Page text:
The council decided that the exact situation on the pump is still to be determined since there are two different stories being given.
The council asked Syfan if Demorest is going to do anything about the pump or not. Syfan replied, "I don't know if it's an intentional desire not to take action. The version I got was that they were a little stunned about the outcome of the arbitration. And it has thrown them into chaos. They are drifting. They don't know what to do."
Tuesday morning, Baldwin city clerk Stacey Jacobs called Midway Electric to find out about the motor. Jacobs said she was told that a new motor had been shipped to Midway. Midway officials, though, had no idea what or who the motor was for. Demorest had not contacted them about ordering or installing the motor, she said. Company officials told her that they did not know who to bill for it. The motor, so large that it has to be installed by a crane, has been at Midway for three weeks. They figured out on their own that the motor was for the Baldwin/Demorest water plant. Jacobs said.
PHASE 11
Syfan said he is also concerned about Phase II of the water project. The council had given authorization to a sub-contractor to proceed forward with identification of the plant's problems.
"Evidentially, that authorization is being treated in the same fashion by Demorest," he said. "They're kind of lost and no action is being taken on that either."
He said that the $300,000 grant from Appalachian Regulatory Commission could be pulled.
"We don't need to let the inactivity of the current management to cause us to lose that grant," he said.
He suggested that the council send a letter to the Demorest council and state their questions and concerns. That way, he felt, the ARC would see that Baldwin was moving forward on the project.
Council member Robert Bohannon added that the fencing Baldwin paid for last year, that was to be installed around the plant but was not, be included in the letter.
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UPDATE:
DFCS awarded $2,000 grant
The Banks County Department of Family and Children's Services has been awarded a $2,000 grant for software to upgrade its computer system.
Director Renota Free made the announcement at the October board meeting. She said that Rep. Jeanette Jamieson was instrumental in obtaining the grant from the state.
Free said that the staff is undergoing training to learn the program. It will allow the department to build a thorough data base, she said.
In other business:
·it was reported that Temporary Assistance to Needy Families continues to decline.
·it was reported that the department conducted four new physical abuse cases and eight neglect cases. Of these, seven were substantiated, one was closed and two were found to be unsubstantiated and were closed. The rest are pending.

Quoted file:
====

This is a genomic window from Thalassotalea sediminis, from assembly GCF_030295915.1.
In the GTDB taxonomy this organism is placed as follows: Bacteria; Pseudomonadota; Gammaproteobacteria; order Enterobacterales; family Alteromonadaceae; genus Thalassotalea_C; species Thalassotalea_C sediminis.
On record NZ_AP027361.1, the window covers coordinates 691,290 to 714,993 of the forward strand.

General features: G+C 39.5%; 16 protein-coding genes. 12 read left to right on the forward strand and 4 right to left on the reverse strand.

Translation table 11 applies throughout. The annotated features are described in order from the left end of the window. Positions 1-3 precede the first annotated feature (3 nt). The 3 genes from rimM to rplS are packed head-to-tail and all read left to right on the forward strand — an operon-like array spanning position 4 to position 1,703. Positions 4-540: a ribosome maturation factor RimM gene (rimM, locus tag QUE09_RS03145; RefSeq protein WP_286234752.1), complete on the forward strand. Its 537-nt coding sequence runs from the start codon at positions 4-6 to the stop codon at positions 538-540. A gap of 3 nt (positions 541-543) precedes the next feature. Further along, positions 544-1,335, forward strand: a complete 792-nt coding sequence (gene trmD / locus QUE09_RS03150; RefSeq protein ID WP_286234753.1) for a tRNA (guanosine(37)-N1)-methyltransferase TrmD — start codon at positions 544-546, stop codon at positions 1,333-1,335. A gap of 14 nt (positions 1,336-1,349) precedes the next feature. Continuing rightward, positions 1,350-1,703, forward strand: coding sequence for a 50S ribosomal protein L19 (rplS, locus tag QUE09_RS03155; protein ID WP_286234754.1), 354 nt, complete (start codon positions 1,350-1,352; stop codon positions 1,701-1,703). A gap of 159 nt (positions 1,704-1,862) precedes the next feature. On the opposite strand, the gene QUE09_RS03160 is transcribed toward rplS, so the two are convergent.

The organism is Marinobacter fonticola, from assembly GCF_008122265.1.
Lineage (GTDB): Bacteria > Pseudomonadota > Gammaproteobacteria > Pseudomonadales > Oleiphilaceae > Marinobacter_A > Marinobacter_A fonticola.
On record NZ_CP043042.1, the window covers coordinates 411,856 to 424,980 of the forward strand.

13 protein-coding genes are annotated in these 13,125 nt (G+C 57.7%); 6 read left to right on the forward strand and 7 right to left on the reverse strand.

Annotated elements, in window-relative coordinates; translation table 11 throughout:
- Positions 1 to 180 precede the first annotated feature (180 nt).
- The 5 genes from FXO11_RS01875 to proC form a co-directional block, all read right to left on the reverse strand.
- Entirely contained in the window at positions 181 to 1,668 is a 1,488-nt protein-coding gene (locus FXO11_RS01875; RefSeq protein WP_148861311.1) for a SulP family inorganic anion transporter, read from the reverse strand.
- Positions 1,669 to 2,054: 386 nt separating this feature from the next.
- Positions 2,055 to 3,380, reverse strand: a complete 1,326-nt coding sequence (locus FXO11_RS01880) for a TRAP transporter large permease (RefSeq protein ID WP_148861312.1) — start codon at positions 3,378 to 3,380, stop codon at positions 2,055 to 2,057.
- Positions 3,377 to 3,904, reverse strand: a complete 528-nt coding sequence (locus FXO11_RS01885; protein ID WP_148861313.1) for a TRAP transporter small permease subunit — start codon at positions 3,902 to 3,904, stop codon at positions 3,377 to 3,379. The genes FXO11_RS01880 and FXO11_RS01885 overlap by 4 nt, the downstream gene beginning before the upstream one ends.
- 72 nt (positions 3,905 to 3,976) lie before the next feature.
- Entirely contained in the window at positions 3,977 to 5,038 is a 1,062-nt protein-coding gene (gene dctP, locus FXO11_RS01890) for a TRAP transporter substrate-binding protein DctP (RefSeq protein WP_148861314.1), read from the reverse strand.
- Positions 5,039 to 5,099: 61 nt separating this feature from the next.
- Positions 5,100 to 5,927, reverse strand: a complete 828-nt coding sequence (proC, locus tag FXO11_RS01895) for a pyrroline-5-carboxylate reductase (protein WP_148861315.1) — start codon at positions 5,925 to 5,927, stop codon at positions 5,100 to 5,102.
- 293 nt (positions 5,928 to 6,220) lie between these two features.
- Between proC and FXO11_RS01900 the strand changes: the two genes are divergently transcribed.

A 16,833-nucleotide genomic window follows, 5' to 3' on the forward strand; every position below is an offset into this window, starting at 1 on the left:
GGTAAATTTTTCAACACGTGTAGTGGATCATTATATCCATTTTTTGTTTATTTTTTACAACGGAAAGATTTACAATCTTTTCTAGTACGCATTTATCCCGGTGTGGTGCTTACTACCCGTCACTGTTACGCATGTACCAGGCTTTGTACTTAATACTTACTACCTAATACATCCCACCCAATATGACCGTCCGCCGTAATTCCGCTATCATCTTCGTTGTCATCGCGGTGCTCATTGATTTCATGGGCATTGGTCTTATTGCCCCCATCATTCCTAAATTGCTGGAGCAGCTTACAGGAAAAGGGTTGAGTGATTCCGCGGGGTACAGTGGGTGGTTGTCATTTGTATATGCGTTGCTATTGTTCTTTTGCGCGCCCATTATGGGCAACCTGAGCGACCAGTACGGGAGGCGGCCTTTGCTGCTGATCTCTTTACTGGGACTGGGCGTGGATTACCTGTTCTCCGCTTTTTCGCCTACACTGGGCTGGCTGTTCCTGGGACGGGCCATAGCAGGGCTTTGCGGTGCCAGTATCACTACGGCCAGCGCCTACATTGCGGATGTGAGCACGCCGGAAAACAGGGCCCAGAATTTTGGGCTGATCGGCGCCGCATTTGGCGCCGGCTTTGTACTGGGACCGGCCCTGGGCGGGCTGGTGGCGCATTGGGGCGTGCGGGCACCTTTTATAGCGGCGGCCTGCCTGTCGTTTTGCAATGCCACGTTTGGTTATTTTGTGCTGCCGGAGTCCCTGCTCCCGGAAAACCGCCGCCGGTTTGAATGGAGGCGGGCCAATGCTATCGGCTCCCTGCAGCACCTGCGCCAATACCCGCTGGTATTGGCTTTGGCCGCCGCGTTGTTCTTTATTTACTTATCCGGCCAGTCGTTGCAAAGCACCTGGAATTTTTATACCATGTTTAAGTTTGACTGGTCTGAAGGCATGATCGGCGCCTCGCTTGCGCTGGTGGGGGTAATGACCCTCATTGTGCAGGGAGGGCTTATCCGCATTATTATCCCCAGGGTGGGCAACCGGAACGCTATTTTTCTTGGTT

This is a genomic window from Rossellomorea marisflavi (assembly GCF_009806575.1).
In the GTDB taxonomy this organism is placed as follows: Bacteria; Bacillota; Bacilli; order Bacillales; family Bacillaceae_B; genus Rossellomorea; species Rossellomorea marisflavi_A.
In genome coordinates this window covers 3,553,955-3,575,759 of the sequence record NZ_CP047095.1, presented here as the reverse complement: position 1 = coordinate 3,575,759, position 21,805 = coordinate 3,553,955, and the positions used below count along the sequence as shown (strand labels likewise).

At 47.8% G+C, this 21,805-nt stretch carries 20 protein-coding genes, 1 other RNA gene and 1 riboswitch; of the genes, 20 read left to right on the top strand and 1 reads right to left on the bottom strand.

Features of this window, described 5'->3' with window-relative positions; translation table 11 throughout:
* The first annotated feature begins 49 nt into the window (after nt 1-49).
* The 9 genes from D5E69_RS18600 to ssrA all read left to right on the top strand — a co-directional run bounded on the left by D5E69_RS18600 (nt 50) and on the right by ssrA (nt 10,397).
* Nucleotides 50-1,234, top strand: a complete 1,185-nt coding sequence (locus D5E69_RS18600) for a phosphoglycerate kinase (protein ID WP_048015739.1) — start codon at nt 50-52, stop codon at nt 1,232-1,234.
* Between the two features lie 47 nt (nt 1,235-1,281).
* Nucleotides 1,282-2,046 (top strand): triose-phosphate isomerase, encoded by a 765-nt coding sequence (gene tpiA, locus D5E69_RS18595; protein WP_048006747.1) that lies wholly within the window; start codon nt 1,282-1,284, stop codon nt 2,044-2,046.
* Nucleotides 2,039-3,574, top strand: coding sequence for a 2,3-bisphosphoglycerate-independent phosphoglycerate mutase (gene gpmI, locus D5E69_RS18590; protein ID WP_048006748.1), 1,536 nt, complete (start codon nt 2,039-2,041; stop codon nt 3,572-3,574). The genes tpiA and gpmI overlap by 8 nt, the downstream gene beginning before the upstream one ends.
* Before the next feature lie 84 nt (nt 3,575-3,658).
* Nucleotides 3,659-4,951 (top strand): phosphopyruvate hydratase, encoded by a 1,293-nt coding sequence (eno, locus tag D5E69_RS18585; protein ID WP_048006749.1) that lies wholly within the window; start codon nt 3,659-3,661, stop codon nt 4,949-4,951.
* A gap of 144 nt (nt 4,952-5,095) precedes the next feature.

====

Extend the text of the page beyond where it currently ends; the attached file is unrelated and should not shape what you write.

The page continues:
·it was announced that a new staff member, Jeannie Cartell, had been hired.


Suspect in armed robbery denied bond
A teenager charged with the armed robbery of the County Line Package Store on Hwy. 59 in Banks County was denied bond.
District Attorney Tim Madison said Eston Curtis Hooper was denied bond at a bond hearing Tuesday morning.
Two other suspects in the armed robbery, including a 16-year-old juvenile, have yet to appear in court for a bond hearing.


Bed and breakfast rezoning on planners' Monday agenda
The Banks County Planning Commission will consider several rezoning matters, including one that would bring a bed and breakfast lodge to the county, when it meets at 7 p.m. Monday in the courthouse.
Max and Judy Chosewood are asking to rezone property at 2152 Apple Pie Ridge Road from ARR (Agricultural, Rural-Residential) to C-2 (General Commercial) to locate the bed and breakfast lodge.
Other items on the agenda include:
·Ki Suk Free to rezone property at 30037 Highway 441 North from C-1 (Neighborhood Commercial) to ARR (Agricultural, Rural Residential).
·Lonzo Dodd for a conditional use application to relocate a 1987 manufactured home from Habersham County to 695 Oscar Rucker Road.
The Banks County Board of Commissioners will hold a public hearing on the recommendations of the planning commission at 7 p.m. Tuesday, Nov. 14, in the courthouse.


Wilbanks asks for new trial in home invasion
A man found guilty in a 1999 home invasion in Banks County has asked for a retrial.
In December 1999, a Banks County jury found Bobby Wilbanks, Nicholson, guilty of kidnapping, false imprisonment, aggravated assault with a deadly weapon and burglary in the home invasion at the residence of Sam and Georgia Thurmond. Wilbanks was sentenced to life in jail without the possibility of parole.
Wilbanks' attorney, Tim Healy of Toccoa, filed a motion Tuesday in Banks County Superior Court asking for a retrial for his client. Superior Court Judge David Motes is expected to review the case and make a ruling within 30 days.
Among Wilbanks' reasons for asking for a new trial are the following allegations:
·the trial court erred in denying Wilbanks' motion for a separate trial. He was tried along with Paul and Michael Kozachyn, who were also found guilty in the incident.
·the trial court erred in denying Wilbanks' motion for a mistrial after numerous jury members saw him in handcuffs.
·the trial court erred in failing to grant a mistrial after improper remarks were made by the district attorney during his cross-examination of a witness.
·the trial court erred in allowing a witness to testify on Wilbanks' involvement in a similar crime.
·the trial court erred in failing to excuse a jury member after she said she would judge the Thurmonds' credibility differently than others because she had known them for a long period of time.
·the trial court erred in allowing Sam Thurmond to testify about his identification of Wilbanks at a prior hearing.
·the trial court erred in allowing the state to call a witness after the state affirmatively stated that he would not be called, thereby causing Wilbanks not to explore potential juror bias regarding the witness.
·the trial court erred in sentencing Wilbanks after the state failed to rebut his evidence that his plea was not freely, voluntarily and knowingly entered.